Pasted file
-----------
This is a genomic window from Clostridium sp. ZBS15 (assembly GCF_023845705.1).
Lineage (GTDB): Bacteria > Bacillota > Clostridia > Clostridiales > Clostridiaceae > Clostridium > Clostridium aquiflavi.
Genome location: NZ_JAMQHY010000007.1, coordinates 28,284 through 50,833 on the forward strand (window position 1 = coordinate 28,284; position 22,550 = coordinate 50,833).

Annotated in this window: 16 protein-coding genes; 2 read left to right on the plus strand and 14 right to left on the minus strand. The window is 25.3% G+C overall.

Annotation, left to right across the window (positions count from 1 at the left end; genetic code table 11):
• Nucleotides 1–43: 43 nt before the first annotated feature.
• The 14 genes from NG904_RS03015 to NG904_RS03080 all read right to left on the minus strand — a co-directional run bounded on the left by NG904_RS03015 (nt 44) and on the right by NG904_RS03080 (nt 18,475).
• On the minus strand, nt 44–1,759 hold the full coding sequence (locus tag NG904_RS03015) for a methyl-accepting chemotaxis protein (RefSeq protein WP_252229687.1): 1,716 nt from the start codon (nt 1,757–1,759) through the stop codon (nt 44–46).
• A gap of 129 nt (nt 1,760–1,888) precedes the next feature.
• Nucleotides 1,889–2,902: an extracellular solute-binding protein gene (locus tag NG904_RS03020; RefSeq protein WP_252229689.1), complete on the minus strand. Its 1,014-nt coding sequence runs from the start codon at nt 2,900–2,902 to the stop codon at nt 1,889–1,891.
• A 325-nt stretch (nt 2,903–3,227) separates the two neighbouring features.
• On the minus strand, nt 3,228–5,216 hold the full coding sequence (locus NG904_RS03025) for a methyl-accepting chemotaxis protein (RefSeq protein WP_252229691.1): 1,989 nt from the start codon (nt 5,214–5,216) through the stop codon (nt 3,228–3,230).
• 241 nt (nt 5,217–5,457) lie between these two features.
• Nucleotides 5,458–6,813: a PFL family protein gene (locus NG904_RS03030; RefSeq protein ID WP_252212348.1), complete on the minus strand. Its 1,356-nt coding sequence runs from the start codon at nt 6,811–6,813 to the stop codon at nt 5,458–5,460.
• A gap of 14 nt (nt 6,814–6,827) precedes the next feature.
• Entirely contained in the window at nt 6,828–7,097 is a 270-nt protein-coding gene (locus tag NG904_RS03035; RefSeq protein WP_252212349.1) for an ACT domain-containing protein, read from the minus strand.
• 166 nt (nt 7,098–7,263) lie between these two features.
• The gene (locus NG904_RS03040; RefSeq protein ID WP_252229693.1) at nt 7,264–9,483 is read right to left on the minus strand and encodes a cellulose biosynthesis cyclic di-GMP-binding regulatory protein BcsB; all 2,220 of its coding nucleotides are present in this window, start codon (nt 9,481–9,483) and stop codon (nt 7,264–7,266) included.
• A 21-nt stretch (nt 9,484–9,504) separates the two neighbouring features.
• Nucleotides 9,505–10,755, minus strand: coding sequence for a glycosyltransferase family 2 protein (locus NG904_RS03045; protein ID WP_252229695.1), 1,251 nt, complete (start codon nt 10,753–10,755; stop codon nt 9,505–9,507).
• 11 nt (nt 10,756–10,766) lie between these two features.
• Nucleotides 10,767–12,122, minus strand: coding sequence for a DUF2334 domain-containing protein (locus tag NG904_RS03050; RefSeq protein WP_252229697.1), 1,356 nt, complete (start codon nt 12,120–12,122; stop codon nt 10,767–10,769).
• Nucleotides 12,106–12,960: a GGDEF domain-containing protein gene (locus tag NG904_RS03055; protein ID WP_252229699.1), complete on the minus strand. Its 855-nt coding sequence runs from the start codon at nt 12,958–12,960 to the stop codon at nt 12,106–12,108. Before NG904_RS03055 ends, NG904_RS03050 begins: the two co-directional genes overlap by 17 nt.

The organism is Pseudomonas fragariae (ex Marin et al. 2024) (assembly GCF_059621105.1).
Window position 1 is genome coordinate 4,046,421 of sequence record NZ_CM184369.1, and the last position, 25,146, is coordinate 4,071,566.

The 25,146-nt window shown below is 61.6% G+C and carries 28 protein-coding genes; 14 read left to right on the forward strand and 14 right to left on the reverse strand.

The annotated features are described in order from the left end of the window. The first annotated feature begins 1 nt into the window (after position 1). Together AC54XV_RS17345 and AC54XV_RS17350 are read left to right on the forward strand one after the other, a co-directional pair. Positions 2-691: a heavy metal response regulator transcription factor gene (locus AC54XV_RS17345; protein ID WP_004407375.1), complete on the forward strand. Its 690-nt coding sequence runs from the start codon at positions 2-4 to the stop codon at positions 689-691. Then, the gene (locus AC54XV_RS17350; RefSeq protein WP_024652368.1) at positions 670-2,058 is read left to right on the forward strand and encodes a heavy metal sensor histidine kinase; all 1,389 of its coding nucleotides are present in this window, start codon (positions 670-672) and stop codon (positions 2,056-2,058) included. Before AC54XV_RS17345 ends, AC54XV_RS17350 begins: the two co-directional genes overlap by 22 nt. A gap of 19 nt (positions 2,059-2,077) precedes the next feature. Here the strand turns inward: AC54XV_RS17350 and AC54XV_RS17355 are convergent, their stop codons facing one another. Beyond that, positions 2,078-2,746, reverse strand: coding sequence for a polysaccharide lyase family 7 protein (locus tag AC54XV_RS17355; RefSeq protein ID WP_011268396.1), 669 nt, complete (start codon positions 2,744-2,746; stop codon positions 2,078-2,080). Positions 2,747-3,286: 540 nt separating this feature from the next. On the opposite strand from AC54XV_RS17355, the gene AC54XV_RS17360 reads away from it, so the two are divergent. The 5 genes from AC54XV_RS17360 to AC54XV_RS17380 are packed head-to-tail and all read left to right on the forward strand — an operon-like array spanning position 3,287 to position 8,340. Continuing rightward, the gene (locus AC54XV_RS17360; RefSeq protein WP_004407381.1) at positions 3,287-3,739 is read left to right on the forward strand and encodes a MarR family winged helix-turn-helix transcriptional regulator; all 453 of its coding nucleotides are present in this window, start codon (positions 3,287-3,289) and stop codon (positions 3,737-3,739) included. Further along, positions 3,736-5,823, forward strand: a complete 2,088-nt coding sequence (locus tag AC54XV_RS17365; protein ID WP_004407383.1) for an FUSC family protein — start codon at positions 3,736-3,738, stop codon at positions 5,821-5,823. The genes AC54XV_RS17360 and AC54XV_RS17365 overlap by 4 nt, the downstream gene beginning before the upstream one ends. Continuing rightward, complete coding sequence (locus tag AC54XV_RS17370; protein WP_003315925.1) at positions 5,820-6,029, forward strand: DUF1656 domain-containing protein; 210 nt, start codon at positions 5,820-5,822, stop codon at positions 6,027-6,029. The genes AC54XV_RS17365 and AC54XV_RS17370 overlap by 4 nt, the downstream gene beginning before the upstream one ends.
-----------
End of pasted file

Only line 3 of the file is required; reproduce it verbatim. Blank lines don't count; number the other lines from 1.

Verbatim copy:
Genome location: NZ_JAMQHY010000007.1, coordinates 28,284 through 50,833 on the forward strand (window position 1 = coordinate 28,284; position 22,550 = coordinate 50,833).